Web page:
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Japan: Netizens Cast Doubt on Anti-Nuclear Power Poster

This post is part of our special coverage Japan Earthquake 2011.

An antinuclear power poster designed by Makoto Wada, a Japanese illustrator, has triggered arguments on the multifaceted impact of visual art.

On March 11, 2011, the largest earthquake in the history struck Japan, and the resulting tsunami irreversibly damaged Fukushima Daiichi Nuclear Power Plant. In the course of stabilizing the plant, a large amount of radioactive materials were spread over nearby areas.

The poster depicts a mother and a boy near a nuclear power plant (a high quality image of the poster can be seen on the official site). Yellow particles with creepy faces are falling from the dark sky, and the mother is hugging the boy tightly to protect him from the harm.

Earthquake and tsunami damaged-Fukushima Dai Ichi Power Plant, Japan by DigitalGlobe-Imagery, on Flickr (CC BY-NC-ND 2.0).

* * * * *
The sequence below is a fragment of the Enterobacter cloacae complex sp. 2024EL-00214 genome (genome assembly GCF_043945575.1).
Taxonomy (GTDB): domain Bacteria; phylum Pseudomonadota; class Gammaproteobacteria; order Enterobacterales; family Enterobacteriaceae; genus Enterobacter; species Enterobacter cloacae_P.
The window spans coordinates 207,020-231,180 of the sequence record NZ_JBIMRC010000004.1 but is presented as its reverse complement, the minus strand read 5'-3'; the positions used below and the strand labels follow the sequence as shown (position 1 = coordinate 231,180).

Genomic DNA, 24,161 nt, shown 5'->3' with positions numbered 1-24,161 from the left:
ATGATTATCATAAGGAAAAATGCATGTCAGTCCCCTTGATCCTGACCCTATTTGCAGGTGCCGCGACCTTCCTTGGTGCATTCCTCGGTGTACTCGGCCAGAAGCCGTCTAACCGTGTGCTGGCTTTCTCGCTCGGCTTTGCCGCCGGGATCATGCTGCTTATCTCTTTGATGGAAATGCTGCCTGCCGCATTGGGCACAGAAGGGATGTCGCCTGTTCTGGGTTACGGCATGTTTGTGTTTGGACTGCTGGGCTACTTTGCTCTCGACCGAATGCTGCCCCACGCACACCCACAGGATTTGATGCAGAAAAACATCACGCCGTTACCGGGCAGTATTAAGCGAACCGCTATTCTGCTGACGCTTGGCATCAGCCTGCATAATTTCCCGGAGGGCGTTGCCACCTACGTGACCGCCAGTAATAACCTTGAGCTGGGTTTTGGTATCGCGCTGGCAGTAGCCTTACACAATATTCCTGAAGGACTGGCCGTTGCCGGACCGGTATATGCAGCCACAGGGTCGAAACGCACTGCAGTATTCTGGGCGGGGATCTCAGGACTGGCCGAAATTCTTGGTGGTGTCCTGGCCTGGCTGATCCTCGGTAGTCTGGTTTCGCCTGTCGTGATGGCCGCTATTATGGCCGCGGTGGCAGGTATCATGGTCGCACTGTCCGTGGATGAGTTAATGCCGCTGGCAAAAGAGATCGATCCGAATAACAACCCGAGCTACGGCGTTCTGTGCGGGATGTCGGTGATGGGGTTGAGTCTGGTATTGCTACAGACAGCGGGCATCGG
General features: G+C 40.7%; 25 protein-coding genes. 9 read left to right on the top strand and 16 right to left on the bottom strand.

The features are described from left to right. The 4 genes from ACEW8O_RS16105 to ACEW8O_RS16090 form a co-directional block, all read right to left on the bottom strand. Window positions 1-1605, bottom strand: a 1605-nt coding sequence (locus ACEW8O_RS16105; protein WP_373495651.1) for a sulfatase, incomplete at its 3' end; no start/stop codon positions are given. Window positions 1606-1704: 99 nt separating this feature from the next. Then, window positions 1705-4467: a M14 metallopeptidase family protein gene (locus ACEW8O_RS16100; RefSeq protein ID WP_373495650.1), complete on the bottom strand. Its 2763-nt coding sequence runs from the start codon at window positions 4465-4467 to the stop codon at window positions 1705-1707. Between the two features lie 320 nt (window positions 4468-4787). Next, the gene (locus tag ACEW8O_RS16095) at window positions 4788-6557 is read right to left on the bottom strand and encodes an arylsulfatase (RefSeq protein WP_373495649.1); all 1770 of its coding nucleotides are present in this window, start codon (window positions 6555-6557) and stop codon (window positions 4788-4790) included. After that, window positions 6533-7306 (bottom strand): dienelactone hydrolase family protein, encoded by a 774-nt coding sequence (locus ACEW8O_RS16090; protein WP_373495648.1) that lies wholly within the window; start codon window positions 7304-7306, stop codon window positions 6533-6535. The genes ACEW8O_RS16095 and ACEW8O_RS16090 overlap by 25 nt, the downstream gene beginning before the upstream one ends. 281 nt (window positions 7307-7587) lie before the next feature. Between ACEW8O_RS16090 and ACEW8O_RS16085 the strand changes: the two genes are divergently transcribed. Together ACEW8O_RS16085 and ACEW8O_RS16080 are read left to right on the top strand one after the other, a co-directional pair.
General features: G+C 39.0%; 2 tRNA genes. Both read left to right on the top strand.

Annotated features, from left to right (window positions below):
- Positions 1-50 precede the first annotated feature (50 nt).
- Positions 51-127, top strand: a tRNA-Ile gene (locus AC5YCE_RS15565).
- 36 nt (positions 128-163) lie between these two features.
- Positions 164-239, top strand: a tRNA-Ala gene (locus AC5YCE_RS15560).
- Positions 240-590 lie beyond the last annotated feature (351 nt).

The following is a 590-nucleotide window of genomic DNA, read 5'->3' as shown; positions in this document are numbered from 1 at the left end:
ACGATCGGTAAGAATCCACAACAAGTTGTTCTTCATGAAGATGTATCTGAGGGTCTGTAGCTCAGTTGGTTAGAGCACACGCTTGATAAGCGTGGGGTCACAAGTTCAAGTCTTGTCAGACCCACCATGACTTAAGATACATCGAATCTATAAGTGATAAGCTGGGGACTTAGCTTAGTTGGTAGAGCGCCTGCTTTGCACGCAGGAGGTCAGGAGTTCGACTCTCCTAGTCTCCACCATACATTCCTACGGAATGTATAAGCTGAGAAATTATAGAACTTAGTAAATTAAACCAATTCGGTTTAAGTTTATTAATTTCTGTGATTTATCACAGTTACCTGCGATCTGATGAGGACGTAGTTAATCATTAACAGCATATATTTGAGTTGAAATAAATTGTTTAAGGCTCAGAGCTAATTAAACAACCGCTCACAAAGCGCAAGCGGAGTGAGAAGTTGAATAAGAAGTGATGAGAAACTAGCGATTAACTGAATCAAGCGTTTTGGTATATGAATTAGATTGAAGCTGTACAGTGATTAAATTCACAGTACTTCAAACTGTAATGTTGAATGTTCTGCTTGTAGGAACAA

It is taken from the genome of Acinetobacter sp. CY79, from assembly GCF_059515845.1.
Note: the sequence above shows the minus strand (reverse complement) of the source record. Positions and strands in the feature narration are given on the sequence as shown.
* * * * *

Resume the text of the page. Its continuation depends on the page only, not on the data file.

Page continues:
Earthquake and tsunami damaged-Fukushima Dai Ichi Power Plant, Japan by DigitalGlobe-Imagery, on Flickr (CC BY-NC-ND 2.0).

It was originally drawn for Antinuclear Poster Exhibition [ja] held in Tokyo for 10 days in November 2011. Many creators took part in this project: 228 posters from Japan and 13 posters from overseas were displayed.

This particular poster attracted attention of Twitter users when kenaday uploaded the image to Twitpic. The overall tone of the comments on the Twitpic page is favorable.

Chiyuky expresses [ja] her gratitude:

「和田誠さんの反原発ポスター」素晴らしい。この1枚は私の背中をおしてくれた。ありがとうございます。

“Antinuclear Poster by Makoto Wada.” Terrific. This picture has helped me step forward. Thank you very much.

deepoperation testifies [ja] that the image portrays the feeling of people in Fukushima:

私は3/16まで原発45km地点に残ることを余儀なくされたが、続く水素爆発、がなる市の宣伝カー、降雨、フォールアウト、鳴り止まぬ電話、この絵は個人では如何とも対応し難い当時の心境を端的に物語ってくれる。

I was forced to stay at the 45-km mark from the plant until March 16. Succeeding hydrogen explosions, loud public announcements from the city-run trucks, rainfalls, radiation fallouts, and the ringing of phones never stop. This picture effectively speaks for my feelings of that time, when I felt powerless as an individual.